Fall River Shelter Overflowing with Kittens and Needs the Community’s Help
It’s kitten season, and shelters need foster parents now, more than ever.
Forever Paws Animal Shelter in Fall River has been inundated with litters of kittens over the past few weeks and the shelter is running out of space.
While they are used to an uptick in kittens around springtime, this year has been overwhelming, and the director of Forever Paws hopes to find a solution to her growing list of foster animals.
Arianna Silva has been the director of Forever Paws for the past three and a half years and has never seen such an influx of kittens before.
The shelter works directly with the cities of Fall River and New Bedford, so cats and kittens will be dropped off by officials. Owners from all over the SouthCoast will also surrender their animals, especially if their cat just had a litter.
“We currently have 45 animals in foster, only three of which are dogs,” said Silva. “The rest are cats and kittens.”
Silva and her team are typically ready for “kitten season” every year, where every Spring they receive a few litters and will continue to get them until fall.
“This year, (the shelter) has just blown up right away and they are continuing to come in every week,” said Silva.
It’s unclear why this year is different than others, but Silva believes that the lack of available vet appointments, the cost of spaying and neutering going up, and personal financial struggles all tie into pet owners surrendering their beloved pets.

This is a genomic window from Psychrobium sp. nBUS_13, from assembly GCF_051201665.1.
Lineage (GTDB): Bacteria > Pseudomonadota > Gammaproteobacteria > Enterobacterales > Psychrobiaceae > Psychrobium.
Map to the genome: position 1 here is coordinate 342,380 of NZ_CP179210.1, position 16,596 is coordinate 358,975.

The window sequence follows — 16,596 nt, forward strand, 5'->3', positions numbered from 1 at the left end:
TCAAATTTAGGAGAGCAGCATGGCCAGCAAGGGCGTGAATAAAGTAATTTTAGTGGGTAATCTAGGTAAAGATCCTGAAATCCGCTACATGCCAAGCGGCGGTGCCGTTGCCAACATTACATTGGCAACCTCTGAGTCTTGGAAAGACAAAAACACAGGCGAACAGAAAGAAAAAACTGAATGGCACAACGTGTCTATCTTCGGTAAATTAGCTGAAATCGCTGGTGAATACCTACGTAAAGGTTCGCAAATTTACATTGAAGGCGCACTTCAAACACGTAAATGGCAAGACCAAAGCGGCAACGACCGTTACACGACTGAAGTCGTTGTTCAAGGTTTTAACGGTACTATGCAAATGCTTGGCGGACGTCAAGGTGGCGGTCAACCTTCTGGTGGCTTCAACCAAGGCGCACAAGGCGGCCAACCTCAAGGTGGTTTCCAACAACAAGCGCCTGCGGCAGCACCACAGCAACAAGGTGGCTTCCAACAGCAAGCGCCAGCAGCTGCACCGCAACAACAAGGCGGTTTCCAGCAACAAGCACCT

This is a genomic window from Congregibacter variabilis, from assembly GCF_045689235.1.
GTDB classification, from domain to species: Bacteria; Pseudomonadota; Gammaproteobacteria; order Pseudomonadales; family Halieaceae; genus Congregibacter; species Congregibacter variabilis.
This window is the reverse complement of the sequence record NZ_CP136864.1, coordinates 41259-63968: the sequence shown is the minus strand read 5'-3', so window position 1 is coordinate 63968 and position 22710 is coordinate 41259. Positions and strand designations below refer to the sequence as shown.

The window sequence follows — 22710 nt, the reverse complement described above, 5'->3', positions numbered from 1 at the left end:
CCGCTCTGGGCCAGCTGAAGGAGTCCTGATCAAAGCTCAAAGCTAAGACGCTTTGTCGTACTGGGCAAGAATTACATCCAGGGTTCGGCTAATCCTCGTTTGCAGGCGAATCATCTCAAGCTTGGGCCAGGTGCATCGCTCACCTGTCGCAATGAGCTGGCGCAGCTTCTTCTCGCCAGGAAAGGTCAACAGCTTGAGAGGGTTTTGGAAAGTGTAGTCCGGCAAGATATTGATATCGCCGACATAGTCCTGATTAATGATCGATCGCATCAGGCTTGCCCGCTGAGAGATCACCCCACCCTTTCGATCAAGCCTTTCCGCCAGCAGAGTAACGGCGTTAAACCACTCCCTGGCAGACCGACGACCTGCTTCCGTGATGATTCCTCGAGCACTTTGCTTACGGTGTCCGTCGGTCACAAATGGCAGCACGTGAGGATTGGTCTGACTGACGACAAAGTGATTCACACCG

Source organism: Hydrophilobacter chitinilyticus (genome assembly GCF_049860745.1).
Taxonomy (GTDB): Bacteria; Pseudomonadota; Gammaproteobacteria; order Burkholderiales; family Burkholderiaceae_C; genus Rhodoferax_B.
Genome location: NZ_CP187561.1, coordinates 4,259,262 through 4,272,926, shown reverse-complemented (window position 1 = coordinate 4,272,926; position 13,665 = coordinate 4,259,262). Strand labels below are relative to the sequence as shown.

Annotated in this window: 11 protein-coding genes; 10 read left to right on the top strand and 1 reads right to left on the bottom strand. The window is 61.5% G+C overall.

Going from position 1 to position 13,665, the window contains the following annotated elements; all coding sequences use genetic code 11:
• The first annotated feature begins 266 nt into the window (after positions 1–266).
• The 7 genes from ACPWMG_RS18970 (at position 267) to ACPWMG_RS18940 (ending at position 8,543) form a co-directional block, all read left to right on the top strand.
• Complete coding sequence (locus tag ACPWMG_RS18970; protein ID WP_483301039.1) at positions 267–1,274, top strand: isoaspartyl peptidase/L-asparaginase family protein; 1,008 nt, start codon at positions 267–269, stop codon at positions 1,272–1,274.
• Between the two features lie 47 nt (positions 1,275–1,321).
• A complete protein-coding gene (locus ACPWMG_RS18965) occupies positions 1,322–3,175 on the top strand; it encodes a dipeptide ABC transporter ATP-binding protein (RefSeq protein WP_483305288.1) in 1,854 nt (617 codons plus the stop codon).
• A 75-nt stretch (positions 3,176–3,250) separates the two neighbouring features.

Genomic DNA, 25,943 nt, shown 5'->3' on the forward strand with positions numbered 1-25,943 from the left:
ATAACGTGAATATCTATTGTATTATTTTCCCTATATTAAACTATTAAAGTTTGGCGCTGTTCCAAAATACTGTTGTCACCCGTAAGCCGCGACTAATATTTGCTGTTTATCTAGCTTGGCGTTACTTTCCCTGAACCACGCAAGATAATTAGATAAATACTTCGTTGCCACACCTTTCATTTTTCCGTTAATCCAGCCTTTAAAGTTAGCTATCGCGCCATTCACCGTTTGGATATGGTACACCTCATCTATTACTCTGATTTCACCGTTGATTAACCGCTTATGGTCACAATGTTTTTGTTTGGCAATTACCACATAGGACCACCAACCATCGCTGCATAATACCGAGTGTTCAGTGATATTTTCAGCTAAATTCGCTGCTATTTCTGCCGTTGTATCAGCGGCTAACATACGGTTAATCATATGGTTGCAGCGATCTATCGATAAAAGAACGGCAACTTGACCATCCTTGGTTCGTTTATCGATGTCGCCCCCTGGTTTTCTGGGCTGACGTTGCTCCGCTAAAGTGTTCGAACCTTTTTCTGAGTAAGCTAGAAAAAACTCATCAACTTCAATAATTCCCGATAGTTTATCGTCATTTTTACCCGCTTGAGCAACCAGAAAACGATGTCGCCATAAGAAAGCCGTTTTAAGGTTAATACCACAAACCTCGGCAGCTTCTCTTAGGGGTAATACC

“It affects the shelter because we only have so much space in-house,” said Silva. “The kittens cannot be adopted out until they are fixed and most hospitals will not take them until they are at least 2 pounds, which puts them on average at ten weeks or so. Most shelters do not have the actual space to hold animals for such a length of time.”
Being contracted with two major cities means Forever Paws is constantly inundated with animals, and that’s why the foster program is vital to the shelter.
“It gives kittens a safe, fun environment to socialize in and grow in while leaving space at the shelter for the animals coming in,” said Silva.
How You Can Help the Shelter
Get your cats spayed and neutered. According to Silva, a fertile cat can produce an average of three litters in one year, and the average number of kittens in a litter is four to six.
“Up to 4,948 kittens can be born from one unspayed female cat and her offspring in just seven years,” said Silva.
The Fall River and New Bedford Animal Control Departments both have programs (depending on funding) available to help with spay/neuter costs.
Become a foster parent to give these kittens a place to thrive until they are ready for adoption.
Tell your friends and family to adopt from shelters! Fun 107’s Wet Nose Wednesday is always a good place to start.
Share this with an animal lover in your life to help a local shelter that continues to give SouthCoast animals a better chance at life.